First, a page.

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Attention Spans For Mobile Video May be Longer Than Some Data Suggests

The past two years have seen an increase in innovative, ultra-short-form streaming of mobile video content created specifically for smartphone users. But the thinking behind that development may be based on data now being challenged.

True, major brands have begun to embrace the six-second clip format pioneered by Twitter’s TWTR Vine. Time Warner Cable’s (TWC) Cartoon Network cited 2012 data from Adobe ADBE that found people use smartphones for “content snacking” to watch “short segments of news, weather and sports.” In response, it launched a network of 15-second original bite-sized shows. Studies report that children and teens have shorter attention spans, and consequently, micro-content targeted towards younger demographics could proliferate.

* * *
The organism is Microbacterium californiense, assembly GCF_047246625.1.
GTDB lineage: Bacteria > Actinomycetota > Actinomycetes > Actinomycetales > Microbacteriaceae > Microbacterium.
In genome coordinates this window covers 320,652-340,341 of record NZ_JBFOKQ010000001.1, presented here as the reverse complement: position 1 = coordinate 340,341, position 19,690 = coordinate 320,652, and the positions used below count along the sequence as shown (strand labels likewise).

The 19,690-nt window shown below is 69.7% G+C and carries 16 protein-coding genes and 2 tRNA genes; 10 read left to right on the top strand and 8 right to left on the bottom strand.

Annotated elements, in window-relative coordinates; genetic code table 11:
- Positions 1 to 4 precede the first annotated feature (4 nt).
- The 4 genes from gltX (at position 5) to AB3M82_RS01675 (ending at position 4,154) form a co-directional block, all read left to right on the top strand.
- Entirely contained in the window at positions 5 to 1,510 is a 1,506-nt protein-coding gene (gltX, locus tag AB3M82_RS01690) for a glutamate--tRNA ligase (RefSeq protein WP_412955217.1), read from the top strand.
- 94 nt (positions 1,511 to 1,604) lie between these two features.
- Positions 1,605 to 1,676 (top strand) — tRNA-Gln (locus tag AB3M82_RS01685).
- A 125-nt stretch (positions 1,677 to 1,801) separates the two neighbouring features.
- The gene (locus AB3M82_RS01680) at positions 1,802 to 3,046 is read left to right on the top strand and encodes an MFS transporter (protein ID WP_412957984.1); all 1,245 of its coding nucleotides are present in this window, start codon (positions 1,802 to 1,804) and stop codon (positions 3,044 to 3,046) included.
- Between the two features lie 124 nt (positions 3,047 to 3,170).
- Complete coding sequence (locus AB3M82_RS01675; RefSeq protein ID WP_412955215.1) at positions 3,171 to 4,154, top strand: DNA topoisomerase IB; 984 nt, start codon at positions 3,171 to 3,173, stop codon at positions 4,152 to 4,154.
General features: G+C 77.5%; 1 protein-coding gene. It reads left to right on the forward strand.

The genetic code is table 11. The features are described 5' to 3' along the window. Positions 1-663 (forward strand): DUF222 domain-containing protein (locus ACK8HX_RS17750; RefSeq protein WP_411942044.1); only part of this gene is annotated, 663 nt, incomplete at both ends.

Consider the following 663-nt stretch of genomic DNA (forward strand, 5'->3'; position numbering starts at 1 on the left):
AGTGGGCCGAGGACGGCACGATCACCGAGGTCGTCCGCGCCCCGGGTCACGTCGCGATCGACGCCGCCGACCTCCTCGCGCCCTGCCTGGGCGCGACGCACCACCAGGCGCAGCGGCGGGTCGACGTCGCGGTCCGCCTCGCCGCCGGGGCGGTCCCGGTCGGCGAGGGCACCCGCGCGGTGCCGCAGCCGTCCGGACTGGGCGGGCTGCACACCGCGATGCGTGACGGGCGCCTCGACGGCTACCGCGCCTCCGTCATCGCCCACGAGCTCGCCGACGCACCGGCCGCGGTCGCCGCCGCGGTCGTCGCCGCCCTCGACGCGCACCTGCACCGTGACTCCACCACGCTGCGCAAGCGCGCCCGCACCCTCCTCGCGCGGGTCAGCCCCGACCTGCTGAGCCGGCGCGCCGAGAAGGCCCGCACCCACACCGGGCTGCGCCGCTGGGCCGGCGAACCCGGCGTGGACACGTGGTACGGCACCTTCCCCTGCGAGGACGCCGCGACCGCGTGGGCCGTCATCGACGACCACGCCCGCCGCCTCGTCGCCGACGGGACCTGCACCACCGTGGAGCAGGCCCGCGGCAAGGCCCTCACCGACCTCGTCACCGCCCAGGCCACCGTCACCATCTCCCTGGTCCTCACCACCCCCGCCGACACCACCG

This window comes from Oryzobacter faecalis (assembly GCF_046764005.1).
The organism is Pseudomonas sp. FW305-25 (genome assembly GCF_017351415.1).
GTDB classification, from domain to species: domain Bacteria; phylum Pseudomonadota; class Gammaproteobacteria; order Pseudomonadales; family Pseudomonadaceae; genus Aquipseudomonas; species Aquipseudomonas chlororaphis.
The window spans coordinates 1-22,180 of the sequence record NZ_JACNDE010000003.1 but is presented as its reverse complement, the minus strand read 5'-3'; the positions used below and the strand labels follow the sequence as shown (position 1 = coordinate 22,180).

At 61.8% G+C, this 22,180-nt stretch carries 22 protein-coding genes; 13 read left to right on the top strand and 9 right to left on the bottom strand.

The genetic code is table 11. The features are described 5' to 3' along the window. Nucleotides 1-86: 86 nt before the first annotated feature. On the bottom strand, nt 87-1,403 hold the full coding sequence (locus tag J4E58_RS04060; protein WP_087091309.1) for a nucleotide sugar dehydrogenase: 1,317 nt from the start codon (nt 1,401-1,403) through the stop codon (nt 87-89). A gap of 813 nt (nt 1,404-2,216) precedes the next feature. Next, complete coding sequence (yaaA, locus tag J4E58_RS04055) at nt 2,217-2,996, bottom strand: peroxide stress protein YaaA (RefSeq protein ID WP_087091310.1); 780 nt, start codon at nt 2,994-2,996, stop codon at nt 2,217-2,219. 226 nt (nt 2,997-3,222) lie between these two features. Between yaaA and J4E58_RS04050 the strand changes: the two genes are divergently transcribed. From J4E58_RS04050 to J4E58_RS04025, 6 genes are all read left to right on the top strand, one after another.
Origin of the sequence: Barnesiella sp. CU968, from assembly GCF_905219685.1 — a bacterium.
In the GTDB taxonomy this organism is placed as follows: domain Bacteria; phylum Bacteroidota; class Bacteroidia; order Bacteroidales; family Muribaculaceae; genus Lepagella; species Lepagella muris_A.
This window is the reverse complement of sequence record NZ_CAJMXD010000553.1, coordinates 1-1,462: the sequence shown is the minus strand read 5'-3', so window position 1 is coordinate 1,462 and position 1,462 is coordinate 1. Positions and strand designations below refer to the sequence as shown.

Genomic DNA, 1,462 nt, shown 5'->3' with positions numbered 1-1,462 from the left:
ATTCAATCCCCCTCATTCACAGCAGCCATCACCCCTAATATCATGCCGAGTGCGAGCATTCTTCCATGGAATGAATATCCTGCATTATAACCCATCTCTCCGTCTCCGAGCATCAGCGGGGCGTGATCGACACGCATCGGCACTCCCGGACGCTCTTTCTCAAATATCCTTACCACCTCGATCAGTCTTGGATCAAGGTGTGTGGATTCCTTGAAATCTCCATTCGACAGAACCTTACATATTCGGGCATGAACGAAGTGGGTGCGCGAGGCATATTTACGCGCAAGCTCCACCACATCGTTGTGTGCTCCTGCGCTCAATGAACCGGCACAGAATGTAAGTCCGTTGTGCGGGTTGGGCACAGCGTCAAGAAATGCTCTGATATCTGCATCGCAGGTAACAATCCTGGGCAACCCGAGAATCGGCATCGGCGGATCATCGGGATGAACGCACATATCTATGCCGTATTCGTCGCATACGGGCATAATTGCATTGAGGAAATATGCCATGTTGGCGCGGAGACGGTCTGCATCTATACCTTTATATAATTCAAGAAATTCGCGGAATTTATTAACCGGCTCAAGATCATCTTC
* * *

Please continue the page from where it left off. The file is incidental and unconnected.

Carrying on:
Now new research by Ooyala, however, argues that Adobe’s report may not be accurate. In fact its research reaches the opposite conclusion: long-form video is gaining popularity across all devices.  Among its findings, 53% of the time users were watching mobile video longer than 30 minutes. With sports, 62% of the time viewers were watching content longer than 10 minutes, often staying connected for longer periods to view highlights and game recaps.

The revelation that long-form content commonly associated with TV dominates mobile video viewing is both eye-opening and counter-intuitive. As smartphone screen sizes increase, reportedly Apple AAPL is planning both 4.7” and 5.5” screens for the iPhone 6 this fall, we may see those viewership numbers rise even higher.


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